new => 'people'
          }
        );

    table-rename example #1 output

        # ALTER TABLE "peoples" RENAME TO "people"

 index-create

    index-create example #1

        $sql->index_create(
          for => {
            table => 'users'
          },
          columns => [
            {
              column => 'name'
            }
          ]
        );

    index-create example #1 output

        # CREATE INDEX "index_users_name" ON "users" ("name")

    index-create example #2

        $sql->index_create(
          for => {
            table => 'users'
          },
          columns => [
            {
              column => 'email'
            }
          ],
          unique => 1
        );

    index-create example #2 output

        # CREATE UNIQUE INDEX "unique_users_email" ON "users" ("email")

    index-create example #3

        $sql->index_create(
          for => {
            table => 'users'
          },
          columns => [
            {
              column => 'name'
            }
          ],
          name => 'user_name_index'
        );

    index-create example #3 output

        # CREATE INDEX "user_name_index" ON "users" ("name")

    index-create example #4

        $sql->index_create(
          for => {
            table => 'users'
          },
          columns => [
            {
              column => 'email'
            }
          ],
          name => 'user_email_unique',
          unique => 1
        );

    index-create example #4 output

        # CREATE UNIQUE INDEX "user_email_unique" ON "users" ("email")

    index-create example #5

        $sql->index_create(
          for => {
            table => 'users'
          },
          columns => [
            {
              column => 'login'
            },
            {
              column => 'email'
            }
          ]
        );

    index-create example #5 output

        # CREATE INDEX "index_users_login_email" ON "users" ("login", "email")

 index-drop

    index-drop example #1

        $sql->index_drop(
          for => {
            table => 'users'
          },
          columns => [
            {
              column => 'name'
            }
          ]
        );

    index-drop example #1 output

        # DROP INDEX "index_users_name"

    index-drop example #2

        $sql->index_drop(
          for => {
            table => 'users'
          },
          columns => [
            {
              column => 'email'
            }
          ],
          unique => 1
        );

    index-drop example #2 output

        # DROP INDEX "unique_users_email"

    index-drop example #3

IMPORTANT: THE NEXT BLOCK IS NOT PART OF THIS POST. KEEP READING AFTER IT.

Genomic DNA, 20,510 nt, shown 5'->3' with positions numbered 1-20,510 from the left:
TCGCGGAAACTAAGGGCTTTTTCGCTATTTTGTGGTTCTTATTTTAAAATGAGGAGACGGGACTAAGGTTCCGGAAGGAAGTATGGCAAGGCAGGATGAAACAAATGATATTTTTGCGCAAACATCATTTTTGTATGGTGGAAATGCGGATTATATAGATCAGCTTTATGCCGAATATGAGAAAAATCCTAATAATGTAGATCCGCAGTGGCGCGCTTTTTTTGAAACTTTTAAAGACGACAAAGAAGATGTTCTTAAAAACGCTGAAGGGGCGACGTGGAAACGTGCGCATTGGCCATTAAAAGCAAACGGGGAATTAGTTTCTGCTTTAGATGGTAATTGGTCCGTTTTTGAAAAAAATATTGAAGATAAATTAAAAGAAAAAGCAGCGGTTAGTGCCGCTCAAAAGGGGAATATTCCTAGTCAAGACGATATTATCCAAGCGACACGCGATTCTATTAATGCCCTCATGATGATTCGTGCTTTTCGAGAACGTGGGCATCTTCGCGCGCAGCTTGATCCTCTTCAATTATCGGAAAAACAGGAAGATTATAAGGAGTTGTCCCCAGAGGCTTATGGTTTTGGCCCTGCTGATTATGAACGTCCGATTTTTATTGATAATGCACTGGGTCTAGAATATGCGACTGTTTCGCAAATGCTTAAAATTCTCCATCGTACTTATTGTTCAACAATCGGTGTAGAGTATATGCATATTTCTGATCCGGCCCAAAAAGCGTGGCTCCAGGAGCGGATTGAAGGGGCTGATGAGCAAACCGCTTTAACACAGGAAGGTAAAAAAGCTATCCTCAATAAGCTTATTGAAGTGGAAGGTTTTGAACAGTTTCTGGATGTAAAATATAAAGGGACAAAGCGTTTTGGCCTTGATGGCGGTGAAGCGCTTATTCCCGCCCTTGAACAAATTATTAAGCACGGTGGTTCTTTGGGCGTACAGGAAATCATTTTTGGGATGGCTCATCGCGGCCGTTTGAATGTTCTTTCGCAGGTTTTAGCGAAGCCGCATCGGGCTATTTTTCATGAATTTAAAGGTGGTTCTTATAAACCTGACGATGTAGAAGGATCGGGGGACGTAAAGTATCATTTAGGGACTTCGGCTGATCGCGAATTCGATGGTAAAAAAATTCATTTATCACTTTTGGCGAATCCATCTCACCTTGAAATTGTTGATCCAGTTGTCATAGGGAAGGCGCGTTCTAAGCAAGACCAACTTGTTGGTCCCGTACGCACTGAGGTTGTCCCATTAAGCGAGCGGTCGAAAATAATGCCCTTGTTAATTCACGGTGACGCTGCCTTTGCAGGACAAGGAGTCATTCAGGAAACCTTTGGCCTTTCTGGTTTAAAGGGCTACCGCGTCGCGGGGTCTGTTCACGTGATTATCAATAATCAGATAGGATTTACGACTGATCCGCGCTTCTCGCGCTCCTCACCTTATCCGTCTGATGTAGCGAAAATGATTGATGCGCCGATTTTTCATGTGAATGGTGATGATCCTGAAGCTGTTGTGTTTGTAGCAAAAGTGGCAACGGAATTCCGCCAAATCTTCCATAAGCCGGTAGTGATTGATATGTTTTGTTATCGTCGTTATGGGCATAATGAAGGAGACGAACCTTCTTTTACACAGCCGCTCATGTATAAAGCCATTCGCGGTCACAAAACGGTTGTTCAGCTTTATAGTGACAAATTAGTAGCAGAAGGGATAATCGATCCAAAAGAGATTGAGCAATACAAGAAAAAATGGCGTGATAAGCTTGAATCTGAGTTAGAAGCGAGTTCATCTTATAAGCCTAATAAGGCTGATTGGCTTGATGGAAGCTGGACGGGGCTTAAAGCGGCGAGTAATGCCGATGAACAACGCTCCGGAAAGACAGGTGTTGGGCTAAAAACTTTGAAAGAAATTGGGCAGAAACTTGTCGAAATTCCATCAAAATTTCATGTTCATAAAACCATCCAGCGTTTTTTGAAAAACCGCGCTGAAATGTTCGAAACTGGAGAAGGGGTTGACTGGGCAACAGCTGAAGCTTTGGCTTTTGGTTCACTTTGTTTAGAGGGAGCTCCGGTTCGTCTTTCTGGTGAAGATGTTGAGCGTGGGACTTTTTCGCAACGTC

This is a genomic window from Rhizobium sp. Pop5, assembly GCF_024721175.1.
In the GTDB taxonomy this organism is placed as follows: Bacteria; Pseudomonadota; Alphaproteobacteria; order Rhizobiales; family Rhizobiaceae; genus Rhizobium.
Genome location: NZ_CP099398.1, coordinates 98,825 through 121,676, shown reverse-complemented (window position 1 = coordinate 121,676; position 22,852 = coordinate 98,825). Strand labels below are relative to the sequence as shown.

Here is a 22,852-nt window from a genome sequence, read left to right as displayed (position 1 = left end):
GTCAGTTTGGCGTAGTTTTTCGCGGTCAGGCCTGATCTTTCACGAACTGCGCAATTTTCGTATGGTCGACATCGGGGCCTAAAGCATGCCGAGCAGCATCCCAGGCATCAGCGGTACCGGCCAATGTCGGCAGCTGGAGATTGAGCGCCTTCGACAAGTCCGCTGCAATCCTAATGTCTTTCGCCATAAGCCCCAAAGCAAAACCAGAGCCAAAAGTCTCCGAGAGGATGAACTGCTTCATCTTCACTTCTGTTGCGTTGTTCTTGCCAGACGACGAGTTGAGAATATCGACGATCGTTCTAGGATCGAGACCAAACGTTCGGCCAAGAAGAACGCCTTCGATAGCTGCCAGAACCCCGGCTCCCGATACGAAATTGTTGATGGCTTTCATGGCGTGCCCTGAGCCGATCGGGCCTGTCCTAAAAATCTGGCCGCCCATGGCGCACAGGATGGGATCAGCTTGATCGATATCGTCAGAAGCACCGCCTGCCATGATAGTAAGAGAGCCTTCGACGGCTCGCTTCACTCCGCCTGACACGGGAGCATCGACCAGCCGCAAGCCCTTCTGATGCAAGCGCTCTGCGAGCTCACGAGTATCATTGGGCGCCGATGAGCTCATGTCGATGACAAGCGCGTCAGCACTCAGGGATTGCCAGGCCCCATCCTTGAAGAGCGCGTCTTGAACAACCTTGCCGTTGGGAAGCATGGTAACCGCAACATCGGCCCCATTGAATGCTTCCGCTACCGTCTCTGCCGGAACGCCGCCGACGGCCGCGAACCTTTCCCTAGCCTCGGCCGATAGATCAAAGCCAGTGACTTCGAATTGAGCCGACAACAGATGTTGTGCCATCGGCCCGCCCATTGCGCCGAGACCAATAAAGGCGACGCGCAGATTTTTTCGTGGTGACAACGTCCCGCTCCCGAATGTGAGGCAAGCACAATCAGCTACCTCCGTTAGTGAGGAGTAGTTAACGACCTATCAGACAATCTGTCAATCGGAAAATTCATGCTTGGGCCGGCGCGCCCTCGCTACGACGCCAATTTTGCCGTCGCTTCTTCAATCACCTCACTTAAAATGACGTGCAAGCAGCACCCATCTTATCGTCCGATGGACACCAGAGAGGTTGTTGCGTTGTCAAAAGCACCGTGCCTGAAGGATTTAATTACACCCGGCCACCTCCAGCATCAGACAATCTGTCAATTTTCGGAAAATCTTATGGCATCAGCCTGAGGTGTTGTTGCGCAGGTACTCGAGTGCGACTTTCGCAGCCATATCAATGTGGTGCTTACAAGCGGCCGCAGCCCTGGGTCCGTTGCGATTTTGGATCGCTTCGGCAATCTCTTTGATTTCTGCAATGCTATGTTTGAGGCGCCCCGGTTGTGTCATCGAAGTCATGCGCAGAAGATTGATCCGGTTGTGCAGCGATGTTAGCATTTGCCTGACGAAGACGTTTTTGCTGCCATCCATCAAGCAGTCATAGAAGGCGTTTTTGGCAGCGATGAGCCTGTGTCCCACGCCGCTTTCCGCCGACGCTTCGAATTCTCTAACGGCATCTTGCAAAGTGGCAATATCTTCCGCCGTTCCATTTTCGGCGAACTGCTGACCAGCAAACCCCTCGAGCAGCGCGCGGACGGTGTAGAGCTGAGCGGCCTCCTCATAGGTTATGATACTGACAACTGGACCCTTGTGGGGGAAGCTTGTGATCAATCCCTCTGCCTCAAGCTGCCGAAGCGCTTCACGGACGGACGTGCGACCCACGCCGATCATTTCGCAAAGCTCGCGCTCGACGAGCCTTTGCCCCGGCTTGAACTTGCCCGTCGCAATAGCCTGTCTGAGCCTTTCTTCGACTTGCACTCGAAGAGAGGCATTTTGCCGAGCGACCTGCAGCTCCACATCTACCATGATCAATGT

$sql->index_drop(
          for => {
            table => 'users'
          },
          columns => [
            {
              column => 'name'
            }
          ],
          name => 'user_email_unique'
        );

    index-drop example #3 output

        # DROP INDEX "user_email_unique"

 column-change

    column-change example #1

        $sql->column_change(
          for => {
            table => 'users'
          },
          column => {
            name => 'accessed',
            type => 'datetime',
            nullable => 1
          }
        );

    column-change example #1 output

        # BEGIN TRANSACTION
        # ALTER TABLE "users" ALTER "accessed" TYPE timestamp(0) without time zone
        # ALTER TABLE "users" ALTER "accessed" DROP NOT NULL
        # ALTER TABLE "users" ALTER "accessed" DROP DEFAULT
        # COMMIT

    column-change example #2

        $sql->column_change(
          for => {
            table => 'users'
          },
          column => {
            name => 'accessed',
            type => 'datetime',
            default => { function => ['now'] }
          }
        );

    column-change example #2 output

        # BEGIN TRANSACTION
        # ALTER TABLE "users" ALTER "accessed" TYPE timestamp(0) without time zone
        # ALTER TABLE "users" ALTER "accessed" SET DEFAULT now()
        # COMMIT

    column-change example #3

        $sql->column_change(
          for => {
            table => 'users'
          },
          column => {
            name => 'accessed',
            type => 'datetime',
            default => { function => ['now'] },
            nullable => 1,
          }
        );

    column-change example #3 output

        # BEGIN TRANSACTION
        # ALTER TABLE "users" ALTER "accessed" TYPE timestamp(0) without time zone
        # ALTER TABLE "users" ALTER "accessed" DROP NOT NULL
        # ALTER TABLE "users" ALTER "accessed" SET DEFAULT now()
        # COMMIT

 column-create

    column-create example #1

        $sql->column_create(
          for => {
            table => 'users'
          },
          column => {
            name => 'accessed',